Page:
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Chest Infections |

Tuberculosis Presenting as Lambert-Eaton Syndrome

Dmitriy Kogan, MD; Michael Sirdofsky, MD; Eric Anderson, MD
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Georgetown University Hospital, Washington, DC


Chest. 2013;144(4_MeetingAbstracts):196A. doi:10.1378/chest.1699696
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Abstract

SESSION TITLE: Infectious Disease Cases II

SESSION TYPE: Affiliate Case Report Slide

PRESENTED ON: Sunday, October 27, 2013 at 01:15 PM - 02:45 PM

INTRODUCTION: Lambert-Eaton myasthenic syndrome (LEMS) is a neuromuscular autoimmune disease which is associated with autoantibodies directed against voltage-gated calcium channels (VGCC) that are located on presynaptic nerve terminal. Clinical manifestations of this syndrome include proximal muscle weakness, autonomic dysfunction, and reduced deep tendon reflexes. Approximately 50% of patients with LEMS have small cell lung cancer (SCLC). There is a weaker association with other diseases such as non-small cell lung cancer, thymoma, prostate cancer, and lymphoproliferative disorders. We describe a case of tuberculosis presenting with LEMS which has not been reported previously per our literature review.

CASE PRESENTATION: 74 year old male with history of diabetes, chronic kidney disease, and atrial fibrillation developed proximal muscle weakness of thighs and arms. Electromyogram (EMG) findings and presence of VGCC antibodies were consistent with LEMS. Patient had a positron emission tomography - computed tomography (PET-CT) to evaluate for small cell lung cancer and was found to have a moderate left pleural effusion with fluorodeoxyglucose (FDG) uptake. Diagnostic thoracentesis revealed exudative fluid with lymphocyte predominance. Cytology testing was negative for malignancy. Bacterial, fungal cultures as well as acid-fast bacillus (AFB) smear were negative. Thoracentesis was repeated with similar results. Five weeks after 2nd thoracentesis, the AFB culture grew Mycobacterium tuberculosis (TB). Patient’s risk factors for TB included travel to East Asia in remote past. He was started on 4 drug regimen with Rifampin, Isoniazid, Pyrazinamide, and Ethambutol. Based on drug sensitivities, his medications were narrowed to Isoniazid and Rifampin. He finished a 6 month course of treatment and his muscle strength significantly improved. He had another PET-CT after finishing therapy which showed complete resolution of left pleural effusion and no abnormal FDG uptake.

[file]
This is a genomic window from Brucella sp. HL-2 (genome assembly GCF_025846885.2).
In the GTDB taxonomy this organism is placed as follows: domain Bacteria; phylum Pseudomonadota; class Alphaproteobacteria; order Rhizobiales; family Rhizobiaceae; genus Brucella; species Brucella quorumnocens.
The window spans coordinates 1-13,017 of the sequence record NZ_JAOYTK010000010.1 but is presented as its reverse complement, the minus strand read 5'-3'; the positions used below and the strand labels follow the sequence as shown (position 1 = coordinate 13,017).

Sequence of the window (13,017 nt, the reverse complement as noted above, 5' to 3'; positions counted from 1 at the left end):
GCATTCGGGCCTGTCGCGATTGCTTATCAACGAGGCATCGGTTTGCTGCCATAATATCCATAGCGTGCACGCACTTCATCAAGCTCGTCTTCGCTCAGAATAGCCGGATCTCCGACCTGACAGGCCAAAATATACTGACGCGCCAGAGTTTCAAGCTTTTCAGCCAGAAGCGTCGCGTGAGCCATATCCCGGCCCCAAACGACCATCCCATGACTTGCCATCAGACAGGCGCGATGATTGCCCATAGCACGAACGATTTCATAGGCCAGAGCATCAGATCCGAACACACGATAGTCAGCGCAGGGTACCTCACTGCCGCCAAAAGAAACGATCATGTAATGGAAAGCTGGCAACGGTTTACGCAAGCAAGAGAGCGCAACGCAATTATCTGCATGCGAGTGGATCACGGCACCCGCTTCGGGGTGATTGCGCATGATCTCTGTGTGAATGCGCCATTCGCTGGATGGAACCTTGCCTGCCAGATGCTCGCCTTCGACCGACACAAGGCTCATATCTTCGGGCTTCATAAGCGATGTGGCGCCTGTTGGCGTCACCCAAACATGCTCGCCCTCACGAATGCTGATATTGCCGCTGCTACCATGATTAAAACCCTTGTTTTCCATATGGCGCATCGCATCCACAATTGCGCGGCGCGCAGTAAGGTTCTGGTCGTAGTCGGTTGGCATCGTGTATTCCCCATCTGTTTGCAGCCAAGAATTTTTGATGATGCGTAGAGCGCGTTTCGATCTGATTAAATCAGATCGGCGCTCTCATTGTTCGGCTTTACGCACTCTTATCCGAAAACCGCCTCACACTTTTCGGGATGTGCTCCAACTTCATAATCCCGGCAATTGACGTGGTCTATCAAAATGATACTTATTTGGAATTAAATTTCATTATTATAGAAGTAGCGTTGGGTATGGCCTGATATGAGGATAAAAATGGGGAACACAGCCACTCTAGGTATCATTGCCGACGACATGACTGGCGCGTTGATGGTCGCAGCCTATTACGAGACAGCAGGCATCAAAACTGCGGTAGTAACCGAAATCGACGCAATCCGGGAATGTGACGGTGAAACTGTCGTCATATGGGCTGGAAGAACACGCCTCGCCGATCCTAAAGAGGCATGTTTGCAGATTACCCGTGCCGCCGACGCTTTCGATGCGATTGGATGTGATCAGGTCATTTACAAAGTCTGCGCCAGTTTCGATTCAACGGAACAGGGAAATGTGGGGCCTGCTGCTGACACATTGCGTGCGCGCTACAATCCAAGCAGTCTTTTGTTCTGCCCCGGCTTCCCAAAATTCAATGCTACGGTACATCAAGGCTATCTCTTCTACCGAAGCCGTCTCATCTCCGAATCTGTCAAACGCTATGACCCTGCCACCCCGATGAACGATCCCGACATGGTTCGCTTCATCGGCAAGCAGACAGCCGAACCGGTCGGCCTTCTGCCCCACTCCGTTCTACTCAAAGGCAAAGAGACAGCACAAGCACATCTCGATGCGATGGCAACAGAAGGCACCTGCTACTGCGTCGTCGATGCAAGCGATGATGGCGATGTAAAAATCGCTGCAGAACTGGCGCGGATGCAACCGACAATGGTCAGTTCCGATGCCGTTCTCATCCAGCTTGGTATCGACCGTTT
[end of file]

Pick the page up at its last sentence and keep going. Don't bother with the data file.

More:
DISCUSSION: We report an atypical case of pulmonary tuberculosis presenting with LEMS and a pleural effusion. LEMS frequently occurs as part of a paraneoplastic syndrome most commonly associated with SCLC. There is one prior case report of recurrent Escherichia coli pneumonia in a patient with LEMS. However, an association between this syndrome and TB has not been documented previously. Furthermore, tuberculosis infection has not been described to be associated with an autoimmune disease except in context of patients with latent TB who are started on immunosuppressive medications.

CONCLUSIONS: Pulmonary tuberculosis may be associated with Lambert-Eaton myasthenic syndrome.

Reference #1: Titulaer MJ, Lang B, Verschuuren JJ. Lambert-Eaton Myasthenic Syndrome: From Clinical Characteristics to Therapeutic Strategies. Lancet Neurology 2011; 10:1098-107.

Reference #2: Wathen CG, Capewell SJ, Heath JP, et al. Eaton-Lambert Syndrome Associated with idiopathic Recurrent Lobar Pneumonia. Thorax 1988 43: 574-575.

DISCLOSURE: The following authors have nothing to disclose: Dmitriy Kogan, Michael Sirdofsky, Eric Anderson

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